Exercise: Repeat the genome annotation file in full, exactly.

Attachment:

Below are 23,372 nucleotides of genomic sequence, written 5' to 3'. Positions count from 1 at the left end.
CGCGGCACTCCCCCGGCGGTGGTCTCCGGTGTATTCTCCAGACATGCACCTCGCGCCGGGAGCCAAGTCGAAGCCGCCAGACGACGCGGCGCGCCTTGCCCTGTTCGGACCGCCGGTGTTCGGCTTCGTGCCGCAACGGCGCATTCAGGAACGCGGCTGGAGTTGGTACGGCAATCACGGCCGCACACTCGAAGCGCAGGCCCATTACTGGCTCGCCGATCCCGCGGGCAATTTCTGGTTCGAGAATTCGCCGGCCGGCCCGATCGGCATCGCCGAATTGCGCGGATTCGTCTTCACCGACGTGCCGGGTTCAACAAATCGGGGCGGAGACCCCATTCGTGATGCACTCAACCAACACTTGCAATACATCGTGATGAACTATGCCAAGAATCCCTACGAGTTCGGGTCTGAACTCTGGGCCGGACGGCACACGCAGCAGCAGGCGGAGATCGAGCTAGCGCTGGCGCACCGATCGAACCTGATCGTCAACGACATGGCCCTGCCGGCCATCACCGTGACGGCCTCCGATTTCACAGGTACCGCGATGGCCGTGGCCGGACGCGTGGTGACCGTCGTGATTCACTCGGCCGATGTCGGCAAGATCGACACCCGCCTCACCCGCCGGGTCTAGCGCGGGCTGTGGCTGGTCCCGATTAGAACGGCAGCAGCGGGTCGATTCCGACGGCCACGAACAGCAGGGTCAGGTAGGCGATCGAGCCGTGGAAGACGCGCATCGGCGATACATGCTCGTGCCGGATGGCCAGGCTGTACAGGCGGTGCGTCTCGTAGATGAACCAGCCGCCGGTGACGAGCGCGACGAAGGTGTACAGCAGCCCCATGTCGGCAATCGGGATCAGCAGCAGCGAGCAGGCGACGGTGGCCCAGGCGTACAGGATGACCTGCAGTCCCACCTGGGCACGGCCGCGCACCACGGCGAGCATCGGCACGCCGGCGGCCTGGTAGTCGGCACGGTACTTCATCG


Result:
Below are 23,372 nucleotides of genomic sequence, written 5' to 3'. Positions count from 1 at the left end.
CGCGGCACTCCCCCGGCGGTGGTCTCCGGTGTATTCTCCAGACATGCACCTCGCGCCGGGAGCCAAGTCGAAGCCGCCAGACGACGCGGCGCGCCTTGCCCTGTTCGGACCGCCGGTGTTCGGCTTCGTGCCGCAACGGCGCATTCAGGAACGCGGCTGGAGTTGGTACGGCAATCACGGCCGCACACTCGAAGCGCAGGCCCATTACTGGCTCGCCGATCCCGCGGGCAATTTCTGGTTCGAGAATTCGCCGGCCGGCCCGATCGGCATCGCCGAATTGCGCGGATTCGTCTTCACCGACGTGCCGGGTTCAACAAATCGGGGCGGAGACCCCATTCGTGATGCACTCAACCAACACTTGCAATACATCGTGATGAACTATGCCAAGAATCCCTACGAGTTCGGGTCTGAACTCTGGGCCGGACGGCACACGCAGCAGCAGGCGGAGATCGAGCTAGCGCTGGCGCACCGATCGAACCTGATCGTCAACGACATGGCCCTGCCGGCCATCACCGTGACGGCCTCCGATTTCACAGGTACCGCGATGGCCGTGGCCGGACGCGTGGTGACCGTCGTGATTCACTCGGCCGATGTCGGCAAGATCGACACCCGCCTCACCCGCCGGGTCTAGCGCGGGCTGTGGCTGGTCCCGATTAGAACGGCAGCAGCGGGTCGATTCCGACGGCCACGAACAGCAGGGTCAGGTAGGCGATCGAGCCGTGGAAGACGCGCATCGGCGATACATGCTCGTGCCGGATGGCCAGGCTGTACAGGCGGTGCGTCTCGTAGATGAACCAGCCGCCGGTGACGAGCGCGACGAAGGTGTACAGCAGCCCCATGTCGGCAATCGGGATCAGCAGCAGCGAGCAGGCGACGGTGGCCCAGGCGTACAGGATGACCTGCAGTCCCACCTGGGCACGGCCGCGCACCACGGCGAGCATCGGCACGCCGGCGGCCTGGTAGTCGGCACGGTACTTCATCG